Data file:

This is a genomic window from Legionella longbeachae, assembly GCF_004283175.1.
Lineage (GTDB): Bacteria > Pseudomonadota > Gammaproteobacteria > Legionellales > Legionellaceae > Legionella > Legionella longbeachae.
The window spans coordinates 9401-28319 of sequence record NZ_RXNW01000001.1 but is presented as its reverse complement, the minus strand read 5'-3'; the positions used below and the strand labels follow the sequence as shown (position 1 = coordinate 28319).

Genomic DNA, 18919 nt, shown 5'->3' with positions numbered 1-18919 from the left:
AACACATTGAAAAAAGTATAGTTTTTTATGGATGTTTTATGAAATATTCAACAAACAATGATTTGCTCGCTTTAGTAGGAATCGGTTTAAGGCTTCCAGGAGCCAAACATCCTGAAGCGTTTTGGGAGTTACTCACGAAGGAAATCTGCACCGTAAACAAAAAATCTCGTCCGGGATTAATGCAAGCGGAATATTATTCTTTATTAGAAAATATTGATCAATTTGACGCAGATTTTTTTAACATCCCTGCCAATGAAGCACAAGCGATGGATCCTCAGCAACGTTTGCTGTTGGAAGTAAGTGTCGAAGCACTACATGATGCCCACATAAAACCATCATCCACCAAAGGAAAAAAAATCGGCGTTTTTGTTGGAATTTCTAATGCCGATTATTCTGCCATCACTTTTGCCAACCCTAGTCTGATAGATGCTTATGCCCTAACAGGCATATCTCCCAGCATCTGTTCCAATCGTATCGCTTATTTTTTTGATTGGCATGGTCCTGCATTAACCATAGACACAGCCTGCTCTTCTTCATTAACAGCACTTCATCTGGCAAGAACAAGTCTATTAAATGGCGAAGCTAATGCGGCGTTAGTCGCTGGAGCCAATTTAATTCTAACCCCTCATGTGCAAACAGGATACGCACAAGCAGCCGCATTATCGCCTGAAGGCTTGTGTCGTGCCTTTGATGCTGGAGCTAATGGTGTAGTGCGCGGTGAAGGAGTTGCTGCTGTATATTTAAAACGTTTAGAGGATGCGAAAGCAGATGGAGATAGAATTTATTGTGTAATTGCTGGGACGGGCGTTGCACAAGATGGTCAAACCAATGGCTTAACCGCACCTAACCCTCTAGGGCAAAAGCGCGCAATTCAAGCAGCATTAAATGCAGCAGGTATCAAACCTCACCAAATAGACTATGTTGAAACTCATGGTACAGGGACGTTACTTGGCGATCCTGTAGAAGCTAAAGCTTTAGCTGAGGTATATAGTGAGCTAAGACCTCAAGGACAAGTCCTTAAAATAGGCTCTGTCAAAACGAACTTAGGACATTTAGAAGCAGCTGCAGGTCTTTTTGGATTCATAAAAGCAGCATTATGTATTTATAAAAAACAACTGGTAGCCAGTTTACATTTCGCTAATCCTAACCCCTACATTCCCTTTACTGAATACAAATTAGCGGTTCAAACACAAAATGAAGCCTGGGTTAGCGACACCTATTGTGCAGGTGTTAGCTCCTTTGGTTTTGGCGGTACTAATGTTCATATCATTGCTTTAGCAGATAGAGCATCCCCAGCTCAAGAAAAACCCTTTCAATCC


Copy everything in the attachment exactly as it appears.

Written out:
This is a genomic window from Legionella longbeachae, assembly GCF_004283175.1.
Lineage (GTDB): Bacteria > Pseudomonadota > Gammaproteobacteria > Legionellales > Legionellaceae > Legionella > Legionella longbeachae.
The window spans coordinates 9401-28319 of sequence record NZ_RXNW01000001.1 but is presented as its reverse complement, the minus strand read 5'-3'; the positions used below and the strand labels follow the sequence as shown (position 1 = coordinate 28319).

Genomic DNA, 18919 nt, shown 5'->3' with positions numbered 1-18919 from the left:
AACACATTGAAAAAAGTATAGTTTTTTATGGATGTTTTATGAAATATTCAACAAACAATGATTTGCTCGCTTTAGTAGGAATCGGTTTAAGGCTTCCAGGAGCCAAACATCCTGAAGCGTTTTGGGAGTTACTCACGAAGGAAATCTGCACCGTAAACAAAAAATCTCGTCCGGGATTAATGCAAGCGGAATATTATTCTTTATTAGAAAATATTGATCAATTTGACGCAGATTTTTTTAACATCCCTGCCAATGAAGCACAAGCGATGGATCCTCAGCAACGTTTGCTGTTGGAAGTAAGTGTCGAAGCACTACATGATGCCCACATAAAACCATCATCCACCAAAGGAAAAAAAATCGGCGTTTTTGTTGGAATTTCTAATGCCGATTATTCTGCCATCACTTTTGCCAACCCTAGTCTGATAGATGCTTATGCCCTAACAGGCATATCTCCCAGCATCTGTTCCAATCGTATCGCTTATTTTTTTGATTGGCATGGTCCTGCATTAACCATAGACACAGCCTGCTCTTCTTCATTAACAGCACTTCATCTGGCAAGAACAAGTCTATTAAATGGCGAAGCTAATGCGGCGTTAGTCGCTGGAGCCAATTTAATTCTAACCCCTCATGTGCAAACAGGATACGCACAAGCAGCCGCATTATCGCCTGAAGGCTTGTGTCGTGCCTTTGATGCTGGAGCTAATGGTGTAGTGCGCGGTGAAGGAGTTGCTGCTGTATATTTAAAACGTTTAGAGGATGCGAAAGCAGATGGAGATAGAATTTATTGTGTAATTGCTGGGACGGGCGTTGCACAAGATGGTCAAACCAATGGCTTAACCGCACCTAACCCTCTAGGGCAAAAGCGCGCAATTCAAGCAGCATTAAATGCAGCAGGTATCAAACCTCACCAAATAGACTATGTTGAAACTCATGGTACAGGGACGTTACTTGGCGATCCTGTAGAAGCTAAAGCTTTAGCTGAGGTATATAGTGAGCTAAGACCTCAAGGACAAGTCCTTAAAATAGGCTCTGTCAAAACGAACTTAGGACATTTAGAAGCAGCTGCAGGTCTTTTTGGATTCATAAAAGCAGCATTATGTATTTATAAAAAACAACTGGTAGCCAGTTTACATTTCGCTAATCCTAACCCCTACATTCCCTTTACTGAATACAAATTAGCGGTTCAAACACAAAATGAAGCCTGGGTTAGCGACACCTATTGTGCAGGTGTTAGCTCCTTTGGTTTTGGCGGTACTAATGTTCATATCATTGCTTTAGCAGATAGAGCATCCCCAGCTCAAGAAAAACCCTTTCAATCC